Writing Better Tests: Expectation vs Implementation

Published on December 21, 2016

What makes a meaningful test? This question should always be asked. No matter we write your tests first or tests after, they may stay in a project for years and it is pretty important them to test the things that really matters. Badly written tests can slow us down by constantly failing on each implementation change, and such tests can be written no matter you follow TDD or not. The idea of a test is to ensure that software works and not to freeze it at specific point.

Such situation happens when a test is bound to implementation details. We are choosing to rely on parts which we may consider to be stable but they are not. Whenever we come to unit testing and we are writing a mock we should understand that we change the reality, and how that artificial reality will survive the test of time. Consider using such test written in XIX century as an example:

Given I am drunk 
And I am in a pub
And I want to get home
When I order a cab
Then I expect to see 2 horses and carriage
And they bring me home

By ordering a cab nowadays you probably won’t expect to see 2 horses but you probably will get home even faster. In XXI century we still have pubs and we still need cabs to get home, that’s something stable in our world. The point is: you should not be worried of HOW you will be brought home: by horses, by car, by flying dragons or by teleport. That’s implementation details.

But how to understand what is stable and what is not? We need to use interfaces. Not that one which is written as interface keyword in PHP but a general term: User Interface, API. And that’s what makes unit testing and browser testing similar: we always need to rely on public interfaces for a test. If break this rule and we start to test private methods or raw values in database we are producing a synthetic tests which will lead us the very tricky path.

An opposite to follow public APIs is to depend on implementation.

But back to software development. Here is an example of magento generators written in PhpSpec. Not saying it is bad or not, but we use it to illustrate the point.

<?php
class ModuleSpec extends ObjectBehavior
{
  function let(\Symfony\Component\Filesystem\Filesystem $filesystem)
  {
      $this->beConstructedWith($filesystem);
  }

  function it_should_create_a_folder_given_a_valid_path($filesystem)
  {
      $path = 'app/code/test/test';
      $filesystem->exists($path)->willReturn(false);
      $filesystem->mkdir($path, 0700)->willReturn(true);
      $this->make($path)->shouldReturn(true);
  }
}

The test is very descriptive: there is a class that depends on Filesystem and can be used to create a given folder. However, one line is questionable:

$filesystem->mkdir($path, 0700)->willReturn(true);

This is the mock that expects mkdir to be called with a specific parameters and to return an expected result. But is that stable to changes? What if at some point mkdir gets deprecated in favor of mkdirPlus, what if a method signature changes?

Well, in this current case we can be sure that this method won’t be changed. The reason is simple: it’s Symfony, it’s LTS, and its API is stable. But can you say that about internal classes of your application? That they are 100% documented and they won’t change their behavior in future.

When we change the implementation of Module->make() it still fits expected specification (‘it should create a folder given a valid path’), but the test fails. This happens because the test pretend to know too much. In similar manner a strict master doesn’t just ask apprentice to do the job. He thinks he knows better how to do it and provides him with a detailed instructions. He doesn’t care of the outcome but apprentice should understand the basics: disobedience will be prosecuted.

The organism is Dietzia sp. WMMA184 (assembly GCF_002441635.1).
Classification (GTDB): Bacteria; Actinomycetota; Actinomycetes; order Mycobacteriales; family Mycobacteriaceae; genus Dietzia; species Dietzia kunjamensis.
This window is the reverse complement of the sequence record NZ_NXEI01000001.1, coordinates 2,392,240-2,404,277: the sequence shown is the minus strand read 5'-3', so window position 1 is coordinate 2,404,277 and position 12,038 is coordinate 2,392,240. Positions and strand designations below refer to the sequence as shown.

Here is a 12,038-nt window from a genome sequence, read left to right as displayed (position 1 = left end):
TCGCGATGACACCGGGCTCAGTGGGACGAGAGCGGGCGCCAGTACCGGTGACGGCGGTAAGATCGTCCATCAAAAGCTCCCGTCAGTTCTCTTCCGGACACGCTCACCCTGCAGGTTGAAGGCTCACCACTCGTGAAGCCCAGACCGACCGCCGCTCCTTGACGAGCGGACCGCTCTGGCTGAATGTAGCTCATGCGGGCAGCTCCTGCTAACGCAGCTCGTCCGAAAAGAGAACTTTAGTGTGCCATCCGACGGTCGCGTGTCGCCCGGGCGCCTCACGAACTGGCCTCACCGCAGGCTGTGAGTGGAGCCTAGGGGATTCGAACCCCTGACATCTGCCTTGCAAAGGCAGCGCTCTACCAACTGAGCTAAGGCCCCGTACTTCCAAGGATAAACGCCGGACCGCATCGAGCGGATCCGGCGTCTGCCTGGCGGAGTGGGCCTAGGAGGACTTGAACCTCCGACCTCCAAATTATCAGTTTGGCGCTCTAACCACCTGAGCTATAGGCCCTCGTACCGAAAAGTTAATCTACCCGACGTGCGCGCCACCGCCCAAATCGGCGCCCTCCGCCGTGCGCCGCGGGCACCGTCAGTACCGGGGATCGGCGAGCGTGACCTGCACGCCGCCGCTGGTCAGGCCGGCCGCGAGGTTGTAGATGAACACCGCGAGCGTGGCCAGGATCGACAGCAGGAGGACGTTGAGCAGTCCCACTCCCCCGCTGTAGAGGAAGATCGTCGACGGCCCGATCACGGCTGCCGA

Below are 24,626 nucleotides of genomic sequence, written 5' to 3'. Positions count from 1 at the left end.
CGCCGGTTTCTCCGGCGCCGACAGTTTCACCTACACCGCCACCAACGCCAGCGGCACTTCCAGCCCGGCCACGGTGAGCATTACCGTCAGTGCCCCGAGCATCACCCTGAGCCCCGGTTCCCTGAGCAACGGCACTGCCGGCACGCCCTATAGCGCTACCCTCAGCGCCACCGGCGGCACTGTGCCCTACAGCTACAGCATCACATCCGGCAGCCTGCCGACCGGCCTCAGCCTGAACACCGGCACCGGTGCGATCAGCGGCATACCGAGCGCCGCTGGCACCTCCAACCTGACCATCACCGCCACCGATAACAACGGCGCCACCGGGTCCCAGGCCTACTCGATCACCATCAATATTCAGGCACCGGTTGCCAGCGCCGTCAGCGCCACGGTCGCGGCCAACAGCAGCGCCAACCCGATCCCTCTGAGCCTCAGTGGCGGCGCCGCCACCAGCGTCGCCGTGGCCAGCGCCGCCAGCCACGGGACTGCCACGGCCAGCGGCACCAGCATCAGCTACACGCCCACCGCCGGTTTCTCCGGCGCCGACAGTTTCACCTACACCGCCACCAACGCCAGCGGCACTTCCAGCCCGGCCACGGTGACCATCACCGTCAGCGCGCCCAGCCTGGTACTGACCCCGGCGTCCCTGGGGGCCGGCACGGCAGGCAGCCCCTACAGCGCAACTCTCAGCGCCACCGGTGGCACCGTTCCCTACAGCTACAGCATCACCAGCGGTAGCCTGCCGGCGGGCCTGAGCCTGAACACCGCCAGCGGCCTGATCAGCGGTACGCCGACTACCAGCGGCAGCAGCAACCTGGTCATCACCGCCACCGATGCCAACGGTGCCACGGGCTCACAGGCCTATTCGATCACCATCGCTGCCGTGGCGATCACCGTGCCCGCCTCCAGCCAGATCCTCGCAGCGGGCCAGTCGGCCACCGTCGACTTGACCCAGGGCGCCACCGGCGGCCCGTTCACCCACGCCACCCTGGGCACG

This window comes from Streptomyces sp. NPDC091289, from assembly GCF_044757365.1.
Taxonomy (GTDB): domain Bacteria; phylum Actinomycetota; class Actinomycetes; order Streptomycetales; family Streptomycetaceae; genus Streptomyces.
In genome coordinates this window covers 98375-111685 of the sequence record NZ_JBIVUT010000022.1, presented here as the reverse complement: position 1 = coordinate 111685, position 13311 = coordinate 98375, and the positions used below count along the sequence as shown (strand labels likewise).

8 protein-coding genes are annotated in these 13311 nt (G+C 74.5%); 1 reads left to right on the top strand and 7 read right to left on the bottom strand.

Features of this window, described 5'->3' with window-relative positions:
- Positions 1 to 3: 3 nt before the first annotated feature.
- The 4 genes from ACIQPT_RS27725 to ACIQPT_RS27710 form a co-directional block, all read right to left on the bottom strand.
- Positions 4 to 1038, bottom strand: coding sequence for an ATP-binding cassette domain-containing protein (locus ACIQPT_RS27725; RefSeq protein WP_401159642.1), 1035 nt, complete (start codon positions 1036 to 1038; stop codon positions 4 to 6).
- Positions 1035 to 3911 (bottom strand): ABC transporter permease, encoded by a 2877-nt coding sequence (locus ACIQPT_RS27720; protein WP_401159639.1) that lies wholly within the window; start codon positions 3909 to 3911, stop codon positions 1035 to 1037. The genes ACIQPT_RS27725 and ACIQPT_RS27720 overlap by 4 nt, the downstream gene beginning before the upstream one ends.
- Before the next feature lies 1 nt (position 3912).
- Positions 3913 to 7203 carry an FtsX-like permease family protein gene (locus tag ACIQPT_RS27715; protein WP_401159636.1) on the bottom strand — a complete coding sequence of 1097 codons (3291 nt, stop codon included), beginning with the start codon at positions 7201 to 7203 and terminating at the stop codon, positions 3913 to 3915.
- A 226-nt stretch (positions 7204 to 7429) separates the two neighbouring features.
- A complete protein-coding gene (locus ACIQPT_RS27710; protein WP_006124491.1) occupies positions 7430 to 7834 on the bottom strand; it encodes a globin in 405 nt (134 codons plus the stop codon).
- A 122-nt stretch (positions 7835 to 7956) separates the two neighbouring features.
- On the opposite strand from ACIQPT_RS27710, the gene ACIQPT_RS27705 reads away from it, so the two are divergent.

But what if the actual result is not important to us? What if we want to ensure that tested method took the right path. That what happens in a test above: the implementation is verified. Indeed, If you are master (senior developer) and you have an apprentice (junior), this works pretty well: you ask them to implement the method just the way you see it.

This makes a difference between testing behavior or testing result. Probably in most cases you want to test the real outcome, a result, but in some important areas you may need to test the behavior as well.

To test a result we should rely on public interfaces only. We can validate class only by calling public method of this class and its collaborators In this case we need to call $filesystem->exists('app/code/test/test'), and make a class with in-memory filesystem. We can even make this class without using any mocking framework, just with anonymous classes.

By making a test bound to implementation we are copying parts of that implementation into a test. This breaks the DRY principle. At some point test and code can be unsynchronized and this leads to fragility. If you change class, the test using a mock of that class may still pass, but actual code using it will fail, and this false positiveness is dangerous.

Overusing mocks also makes tests longer. Lines of test code you write doesn’t always convert to software quality. Actually, from the software developer experience the true is quite the contrary: the more code you write the more bugs you may introduce. And your tests are just the same as production code: they will evolve with your software and they needs to be maintained.

So the actionable advice here is to think what is important to you: a behavior or a result (no matter how it is achieved). Try to discover what is stable and what is not, rely on stable parts, and use public interfaces. Thanks for reading.

Written by Michael Bodnarchuk @davert.

Thanks to Nick Palamarchuk for the review and ideas.

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